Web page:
Which group do you think will have the larger number of smart people? It’s simply a matter of numbers. A bigger sample size vs. a smaller sample size.

    By the same token.there would be more baby killers among all people on the planet as compare to a small subset (i.e. the population of America).

    • thucy

      There’s an obvious flaw in your logic: US-born Asians remain a minority (statistically) in the US, however, they are over-represented in engineering, the sciences and medicine.

      • jurgispilis

        Good point. Much like the Jews. I see lots of people poaching tin cans and bottles out of trash receptacles on my block. They are predominantly Asian (specifically Chinese).

        My physician is American. My dentist is Asian (born in Iran, rather than US-born – so he doesn’t fit in the group you describe.). In the firm where I work, one colleague is half-Taiwanese by blood, but US-born. Many Asian work at my firm, but primarily in a data entry capacity. True, they work hard, but so does everybody else, except, of course ____________________(you fill it in).

        The problem with any study tracking foreigners in the US, is that of incorporating into your study the fact that many leave the US. You might measure him as student-visa holder at a US university, you might track him as an employed engineer on an H1-B visa, so you would count him in the successful column. But what happens if he leaves the US and the study. His company could fail, and his visa expires, he could have personal issues at home that need attention, he might have health issues, etc. Certainly, you can agree that a foreigner is much more likely to leave the US as a native-born person.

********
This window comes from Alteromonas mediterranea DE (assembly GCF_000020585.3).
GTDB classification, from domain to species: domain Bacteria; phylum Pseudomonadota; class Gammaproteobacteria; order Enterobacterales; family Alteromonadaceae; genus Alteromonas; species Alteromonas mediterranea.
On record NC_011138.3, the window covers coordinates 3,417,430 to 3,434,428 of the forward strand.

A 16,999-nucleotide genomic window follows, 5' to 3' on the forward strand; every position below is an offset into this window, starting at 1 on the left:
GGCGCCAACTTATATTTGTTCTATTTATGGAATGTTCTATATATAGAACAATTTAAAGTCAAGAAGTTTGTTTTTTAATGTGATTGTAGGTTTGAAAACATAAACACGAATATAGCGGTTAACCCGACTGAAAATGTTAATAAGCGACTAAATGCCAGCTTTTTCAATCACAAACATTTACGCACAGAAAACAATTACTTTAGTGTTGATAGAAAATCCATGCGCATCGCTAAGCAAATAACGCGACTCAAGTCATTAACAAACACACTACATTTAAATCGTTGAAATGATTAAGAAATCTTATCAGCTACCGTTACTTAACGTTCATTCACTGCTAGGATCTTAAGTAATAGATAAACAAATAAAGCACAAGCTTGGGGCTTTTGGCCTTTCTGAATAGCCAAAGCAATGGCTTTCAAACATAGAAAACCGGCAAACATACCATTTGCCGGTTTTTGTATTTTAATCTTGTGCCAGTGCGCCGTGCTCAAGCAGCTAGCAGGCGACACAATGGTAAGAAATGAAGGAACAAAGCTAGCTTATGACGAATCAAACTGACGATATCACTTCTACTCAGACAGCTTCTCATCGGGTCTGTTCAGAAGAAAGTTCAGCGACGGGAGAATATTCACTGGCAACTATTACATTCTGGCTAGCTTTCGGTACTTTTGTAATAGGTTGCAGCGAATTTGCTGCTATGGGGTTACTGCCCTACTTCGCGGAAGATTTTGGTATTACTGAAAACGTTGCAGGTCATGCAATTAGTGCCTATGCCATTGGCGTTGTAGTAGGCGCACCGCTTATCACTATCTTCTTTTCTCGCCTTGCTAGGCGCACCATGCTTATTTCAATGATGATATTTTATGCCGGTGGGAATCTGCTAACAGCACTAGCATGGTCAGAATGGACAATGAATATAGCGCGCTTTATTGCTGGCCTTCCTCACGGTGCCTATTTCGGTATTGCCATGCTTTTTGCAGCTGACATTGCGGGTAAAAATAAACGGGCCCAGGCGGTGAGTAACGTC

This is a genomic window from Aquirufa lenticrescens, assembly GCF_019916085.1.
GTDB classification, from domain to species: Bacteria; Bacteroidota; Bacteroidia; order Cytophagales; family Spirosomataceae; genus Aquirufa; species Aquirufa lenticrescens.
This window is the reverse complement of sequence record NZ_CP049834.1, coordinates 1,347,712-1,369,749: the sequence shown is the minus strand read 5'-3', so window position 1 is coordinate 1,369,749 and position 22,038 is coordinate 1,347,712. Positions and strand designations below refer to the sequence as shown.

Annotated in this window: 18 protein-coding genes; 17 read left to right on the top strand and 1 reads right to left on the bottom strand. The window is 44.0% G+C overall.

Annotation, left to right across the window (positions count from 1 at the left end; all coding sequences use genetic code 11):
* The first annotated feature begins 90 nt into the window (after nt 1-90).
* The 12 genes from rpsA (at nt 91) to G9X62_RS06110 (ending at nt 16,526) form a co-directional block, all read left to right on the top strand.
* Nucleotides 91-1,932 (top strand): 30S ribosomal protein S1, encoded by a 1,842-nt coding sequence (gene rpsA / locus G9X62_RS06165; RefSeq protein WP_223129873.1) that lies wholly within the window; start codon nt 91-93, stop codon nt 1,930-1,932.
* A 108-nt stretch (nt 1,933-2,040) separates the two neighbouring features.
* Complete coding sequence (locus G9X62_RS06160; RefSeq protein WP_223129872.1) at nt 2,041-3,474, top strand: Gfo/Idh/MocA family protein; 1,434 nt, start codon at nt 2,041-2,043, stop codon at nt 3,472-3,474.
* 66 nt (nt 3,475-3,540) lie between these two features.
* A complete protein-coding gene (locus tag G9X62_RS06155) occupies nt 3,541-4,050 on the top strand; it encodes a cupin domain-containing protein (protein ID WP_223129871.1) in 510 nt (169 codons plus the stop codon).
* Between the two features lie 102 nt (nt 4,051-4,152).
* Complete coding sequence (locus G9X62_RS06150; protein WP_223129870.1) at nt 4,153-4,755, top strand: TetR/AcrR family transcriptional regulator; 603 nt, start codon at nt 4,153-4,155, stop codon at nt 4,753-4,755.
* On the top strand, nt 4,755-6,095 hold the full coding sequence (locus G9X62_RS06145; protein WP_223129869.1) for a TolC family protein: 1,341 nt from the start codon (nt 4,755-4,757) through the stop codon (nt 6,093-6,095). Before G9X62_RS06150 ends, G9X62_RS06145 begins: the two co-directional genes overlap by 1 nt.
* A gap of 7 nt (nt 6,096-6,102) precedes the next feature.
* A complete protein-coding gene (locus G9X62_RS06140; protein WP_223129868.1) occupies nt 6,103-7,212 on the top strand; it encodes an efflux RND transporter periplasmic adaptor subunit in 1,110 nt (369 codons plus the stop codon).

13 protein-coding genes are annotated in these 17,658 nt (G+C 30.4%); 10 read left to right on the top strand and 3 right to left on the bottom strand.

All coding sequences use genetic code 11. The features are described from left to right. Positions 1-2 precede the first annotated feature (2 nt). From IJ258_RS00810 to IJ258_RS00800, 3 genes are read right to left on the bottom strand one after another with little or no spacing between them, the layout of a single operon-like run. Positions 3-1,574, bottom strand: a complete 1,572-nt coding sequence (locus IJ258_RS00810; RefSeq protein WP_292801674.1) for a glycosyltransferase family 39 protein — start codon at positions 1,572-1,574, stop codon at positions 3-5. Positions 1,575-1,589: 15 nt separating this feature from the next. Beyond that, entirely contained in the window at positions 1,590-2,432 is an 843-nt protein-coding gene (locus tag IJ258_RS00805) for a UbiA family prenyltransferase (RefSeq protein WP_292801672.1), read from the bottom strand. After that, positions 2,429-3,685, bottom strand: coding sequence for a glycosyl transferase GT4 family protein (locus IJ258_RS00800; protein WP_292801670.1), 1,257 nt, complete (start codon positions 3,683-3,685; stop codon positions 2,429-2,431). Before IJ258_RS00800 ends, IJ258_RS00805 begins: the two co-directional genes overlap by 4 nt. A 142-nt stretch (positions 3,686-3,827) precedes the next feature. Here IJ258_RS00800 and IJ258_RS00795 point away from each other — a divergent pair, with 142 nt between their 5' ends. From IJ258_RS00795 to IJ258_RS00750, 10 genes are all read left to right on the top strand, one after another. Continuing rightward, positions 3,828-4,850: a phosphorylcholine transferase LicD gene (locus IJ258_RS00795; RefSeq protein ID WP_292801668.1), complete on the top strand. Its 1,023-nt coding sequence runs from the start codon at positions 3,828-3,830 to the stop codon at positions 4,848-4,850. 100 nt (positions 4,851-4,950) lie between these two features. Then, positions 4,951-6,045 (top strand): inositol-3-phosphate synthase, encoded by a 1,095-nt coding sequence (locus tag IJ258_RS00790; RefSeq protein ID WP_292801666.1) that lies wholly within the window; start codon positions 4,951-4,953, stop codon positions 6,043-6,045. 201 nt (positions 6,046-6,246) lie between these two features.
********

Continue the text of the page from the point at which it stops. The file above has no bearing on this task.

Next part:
• thucy

          My physician is American. He is also Chinese. His family has been in California even longer than my family (1905).
          Your dentist is from Iran, and you say he is Asian? This is a curious thing. Are you sure? Which ethnic group within Iran does he come from? How does the US Census classify him?

          • TrainedHistorian

            The UN classifies Iran as part of SW Asia. Your points are really irrelevant to the point that the immigrants who stay are NOT a random sample. Those who leave probably include those who cannot compete well in the US.

  • Alex

    Chua’s and Rubenfeld’s definition of success seems to be only about wage and social class. I hope their book is much more than that definition.

    • Guest

      Hope springs eternal… These two are basically provocateurs

  • Judi

    Why is success measured in grades and a few selected professions? The authors miss the point of a child’s happiness and the importance of self worth without having an A+! What about making sure that your child chooses a profession that is their life’s purpose and that they are passionate about? If you are physician, but you are depressed and going through the motions….is that success?

    • thucy

      I know quite a few Asian physicians who would agree with you… every cultural group has had to conform to expectations that don’t really suit them.

  • James Ivey

    Could you take moment and review the bona fides of the authors? Does either have any sort of sociology background?

    It seems like “success” is treated as an end in and of itself. Is there any research mapping “success” to happiness. Personally, I’d rather that my daughter grows up to be happy rather than successful.

  • Sam Badger

    Not every privilege which helps people attain a high economic class has to do with economic class itself. Turkish Americans might do very well, but Turkish Germans are more likely to go into working class professions. The process of immigration can be very selective. Also, there are other structural disadvantages – Native Americans tend to have the worst socio-economic status, but it has nothing to do with a “triple package” and everything to do with 200 years of structural discrimination and systemic assault by White America.